Humanist Discussion Group

Humanist Archives: Jan. 16, 2022, 7:54 a.m. Humanist 35.463 - cautions about digital studies of words

              Humanist Discussion Group, Vol. 35, No. 463.
        Department of Digital Humanities, University of Cologne
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        Date: 2022-01-14 07:33:29+00:00
        From: Willard McCarty <>
        Subject: digital studies of words?

In Humanist 35.459 Henry Schaffer reported on a central result from a
statistical study of words concerning, roughly, rationality vs
intuition, from 1850-2019, indicating in the authors' words a shift to,
"irrelevance of factual truth in public discourse", or more cautiously:
"All in all, our results suggest that over the past decades, there has
been a marked shift in public interest from the collective to the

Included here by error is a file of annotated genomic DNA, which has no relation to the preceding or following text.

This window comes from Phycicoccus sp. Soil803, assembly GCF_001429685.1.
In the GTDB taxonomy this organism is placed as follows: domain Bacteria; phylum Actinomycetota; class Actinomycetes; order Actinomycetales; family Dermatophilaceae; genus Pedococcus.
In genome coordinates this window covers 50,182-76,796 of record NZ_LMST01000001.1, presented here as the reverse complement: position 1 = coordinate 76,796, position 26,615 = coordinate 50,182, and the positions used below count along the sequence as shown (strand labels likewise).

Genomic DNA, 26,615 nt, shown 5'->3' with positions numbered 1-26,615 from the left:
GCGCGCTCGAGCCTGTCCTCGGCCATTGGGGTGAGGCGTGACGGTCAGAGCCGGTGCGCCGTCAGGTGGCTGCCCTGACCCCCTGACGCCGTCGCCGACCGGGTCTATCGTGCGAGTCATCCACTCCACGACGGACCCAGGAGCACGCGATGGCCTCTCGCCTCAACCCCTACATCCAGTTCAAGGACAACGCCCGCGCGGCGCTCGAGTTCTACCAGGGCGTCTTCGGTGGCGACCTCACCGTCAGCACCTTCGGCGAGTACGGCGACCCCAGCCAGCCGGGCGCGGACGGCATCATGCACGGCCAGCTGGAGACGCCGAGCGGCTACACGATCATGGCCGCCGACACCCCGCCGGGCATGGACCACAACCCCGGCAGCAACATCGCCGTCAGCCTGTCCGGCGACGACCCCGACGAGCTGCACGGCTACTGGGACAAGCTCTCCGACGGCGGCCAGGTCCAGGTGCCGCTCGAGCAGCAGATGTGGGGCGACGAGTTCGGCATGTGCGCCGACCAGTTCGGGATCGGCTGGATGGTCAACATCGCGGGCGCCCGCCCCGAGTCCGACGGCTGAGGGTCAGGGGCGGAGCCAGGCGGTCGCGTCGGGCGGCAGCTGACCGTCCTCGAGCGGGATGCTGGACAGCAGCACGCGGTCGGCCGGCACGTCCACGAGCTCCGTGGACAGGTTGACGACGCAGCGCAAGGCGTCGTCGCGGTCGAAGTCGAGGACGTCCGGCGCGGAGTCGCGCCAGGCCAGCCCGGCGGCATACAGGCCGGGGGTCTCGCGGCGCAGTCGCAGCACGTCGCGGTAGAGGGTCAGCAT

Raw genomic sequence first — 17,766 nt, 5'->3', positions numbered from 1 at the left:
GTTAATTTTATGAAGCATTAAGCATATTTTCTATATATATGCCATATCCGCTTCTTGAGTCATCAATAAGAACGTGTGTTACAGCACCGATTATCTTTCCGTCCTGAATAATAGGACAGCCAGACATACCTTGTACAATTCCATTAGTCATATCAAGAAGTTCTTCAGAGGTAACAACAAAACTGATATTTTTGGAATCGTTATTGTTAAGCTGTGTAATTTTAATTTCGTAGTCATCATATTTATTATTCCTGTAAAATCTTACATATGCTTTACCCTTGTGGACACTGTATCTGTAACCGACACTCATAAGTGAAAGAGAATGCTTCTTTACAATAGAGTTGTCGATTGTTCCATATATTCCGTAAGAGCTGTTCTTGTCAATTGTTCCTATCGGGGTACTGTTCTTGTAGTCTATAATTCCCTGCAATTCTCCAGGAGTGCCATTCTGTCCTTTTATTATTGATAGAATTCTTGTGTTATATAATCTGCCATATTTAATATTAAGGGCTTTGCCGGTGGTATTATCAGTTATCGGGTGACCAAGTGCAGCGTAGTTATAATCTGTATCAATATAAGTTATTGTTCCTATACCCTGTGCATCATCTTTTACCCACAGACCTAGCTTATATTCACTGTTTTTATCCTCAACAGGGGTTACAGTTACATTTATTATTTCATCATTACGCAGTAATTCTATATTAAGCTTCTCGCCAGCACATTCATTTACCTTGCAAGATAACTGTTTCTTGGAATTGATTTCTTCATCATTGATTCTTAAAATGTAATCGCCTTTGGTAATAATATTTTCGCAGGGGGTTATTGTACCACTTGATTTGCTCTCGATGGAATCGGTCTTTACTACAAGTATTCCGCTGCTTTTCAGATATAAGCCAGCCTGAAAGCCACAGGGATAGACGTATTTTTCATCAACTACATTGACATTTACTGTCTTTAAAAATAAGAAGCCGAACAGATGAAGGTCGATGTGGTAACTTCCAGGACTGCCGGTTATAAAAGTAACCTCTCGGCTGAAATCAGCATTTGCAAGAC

individual, and from rationality toward emotion."

Note their word "suggest". One is hardly surprised. Because it is easy 
to come to the conclusion indicated, then one must ask about the 
rhetorical force of having arrived at these results by computational 
means. Is this not just the first step in study which would go beyond 
isolated words? Of course there will always be careless readers and 
leapers to conclusions who take such 'suggestions' as proof. But I 
would think that more caution, more qualification and less readiness to 
publish is called for. Are such analyses the computationally powered
shortcuts to the forecourts of truth that they seem to be? Should we 
not take into consideration the appetite for proof-by-machine that 
no doubt could be suggested by the same means?

Full disclosure: I've done the same, though with less sophisticated 
statistical tools, and I also have used 'suggest', I fear with insufficient 
caution. Thus we warn ourselves.


Willard McCarty,
Professor emeritus, King's College London;
Editor, Interdisciplinary Science Reviews;  Humanist

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